Monthly Archives: December 2013


Ohio’s Mechanic Lien

In Ohio, liens filed on private property or on funds relating to a public project are known as Ohio mechanic’s liens. When an Ohio mechanics lien is filed with regard to work performed on privately owned property, it attaches to and encumbers the fee simple ownership of property. When an Ohio mechanics lien is filed with regard to work performed on a publicly or government owned property, it attaches to the fund of money which the public agency has allocated for a project. The reason for this is that you cannot force the sale of publicly owned land (public agencies mean any county, city, town, township, public commission, public board or other municipality authorized by law to make contracts for the making of any public improvement in any city, town, township or other municipality).
Contractors, as well as subcontractors, sub-subcontractors and suppliers who have a contract with a general contractor or a subcontractor can file an Ohio mechanics lien.

 Pre-lien notices are not required for contractors. Subcontractors, including those who contract with or supply to direct subcontractors, should file a Notice of Furnishing within 21 days after their first work in order to preserve their Ohio construction lien rights. The same is true on public improvements.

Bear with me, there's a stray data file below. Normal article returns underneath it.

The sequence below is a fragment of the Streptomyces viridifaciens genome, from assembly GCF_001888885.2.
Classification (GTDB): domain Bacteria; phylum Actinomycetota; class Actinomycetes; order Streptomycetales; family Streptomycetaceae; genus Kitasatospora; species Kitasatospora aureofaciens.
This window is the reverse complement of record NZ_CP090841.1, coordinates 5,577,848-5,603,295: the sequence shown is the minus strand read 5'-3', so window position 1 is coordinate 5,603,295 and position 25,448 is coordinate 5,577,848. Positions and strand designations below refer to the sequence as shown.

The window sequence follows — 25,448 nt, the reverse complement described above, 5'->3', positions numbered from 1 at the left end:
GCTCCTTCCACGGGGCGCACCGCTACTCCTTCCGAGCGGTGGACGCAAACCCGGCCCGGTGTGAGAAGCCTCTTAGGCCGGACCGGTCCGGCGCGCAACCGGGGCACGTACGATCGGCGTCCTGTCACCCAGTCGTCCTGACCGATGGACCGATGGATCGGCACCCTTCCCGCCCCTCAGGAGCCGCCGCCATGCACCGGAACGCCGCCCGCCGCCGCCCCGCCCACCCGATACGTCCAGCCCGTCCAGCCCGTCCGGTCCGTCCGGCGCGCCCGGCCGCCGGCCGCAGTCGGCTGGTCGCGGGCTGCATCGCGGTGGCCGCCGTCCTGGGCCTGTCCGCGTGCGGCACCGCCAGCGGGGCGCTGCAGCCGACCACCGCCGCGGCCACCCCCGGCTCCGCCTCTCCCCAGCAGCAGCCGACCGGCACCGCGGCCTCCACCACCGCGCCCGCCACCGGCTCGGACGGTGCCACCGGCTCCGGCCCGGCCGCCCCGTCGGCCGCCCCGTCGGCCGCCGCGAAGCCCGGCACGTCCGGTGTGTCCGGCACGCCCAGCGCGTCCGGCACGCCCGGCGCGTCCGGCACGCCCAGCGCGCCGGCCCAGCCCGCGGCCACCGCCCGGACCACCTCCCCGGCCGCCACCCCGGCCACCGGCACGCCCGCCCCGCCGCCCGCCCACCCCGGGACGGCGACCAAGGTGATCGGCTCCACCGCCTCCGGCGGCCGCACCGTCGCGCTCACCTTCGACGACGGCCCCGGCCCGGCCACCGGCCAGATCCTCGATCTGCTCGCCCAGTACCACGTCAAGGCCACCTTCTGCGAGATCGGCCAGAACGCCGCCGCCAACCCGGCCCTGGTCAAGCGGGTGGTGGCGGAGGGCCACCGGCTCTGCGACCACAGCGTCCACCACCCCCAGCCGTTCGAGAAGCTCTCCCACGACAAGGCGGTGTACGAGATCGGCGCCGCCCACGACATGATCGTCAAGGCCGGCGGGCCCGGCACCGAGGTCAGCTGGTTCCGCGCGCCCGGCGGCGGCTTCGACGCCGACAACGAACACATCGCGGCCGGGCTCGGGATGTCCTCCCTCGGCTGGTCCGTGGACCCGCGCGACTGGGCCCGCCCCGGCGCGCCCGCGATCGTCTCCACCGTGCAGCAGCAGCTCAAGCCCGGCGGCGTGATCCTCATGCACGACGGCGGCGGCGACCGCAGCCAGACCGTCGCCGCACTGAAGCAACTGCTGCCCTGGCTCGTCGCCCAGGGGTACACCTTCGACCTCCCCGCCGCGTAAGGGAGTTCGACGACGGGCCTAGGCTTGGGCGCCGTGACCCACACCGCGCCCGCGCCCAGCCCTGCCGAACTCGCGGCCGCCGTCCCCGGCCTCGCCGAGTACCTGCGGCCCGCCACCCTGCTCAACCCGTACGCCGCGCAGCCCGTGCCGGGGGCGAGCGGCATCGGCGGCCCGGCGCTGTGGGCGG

An Ohio mechanics’ liens on private property is perfected by the filing of an affidavit for lien, which must be filed within 75 days from the date on which the last work was performed. A copy of the affidavit must be served on the owner within 30 days after the filing.
Ohio mechanics’ liens with regard to public projects must be filed within 120 days of the last labor, work or materials are furnished.

Kentucky’s Mechanic Lien

In Kentucky, liens filed on private property or on funds relating to a public project are known as Kentucky Mechanic’s Liens. When a Kentucky mechanics lien is filed with regard to work performed on privately owned property, it attaches to and encumbers the fee simple ownership of property. When a Kentucky mechanics lien is filed with regard to work performed on a publicly or government owned property, it attaches to the fund of money which the public agency has allocated for a project. The reason for this is that you cannot force the sale of publicly owned land (public agencies mean any county, city, town, township, public commission, public board or other municipality authorized by law to make contracts for the making of any public improvement in any city, town, township or other municipality).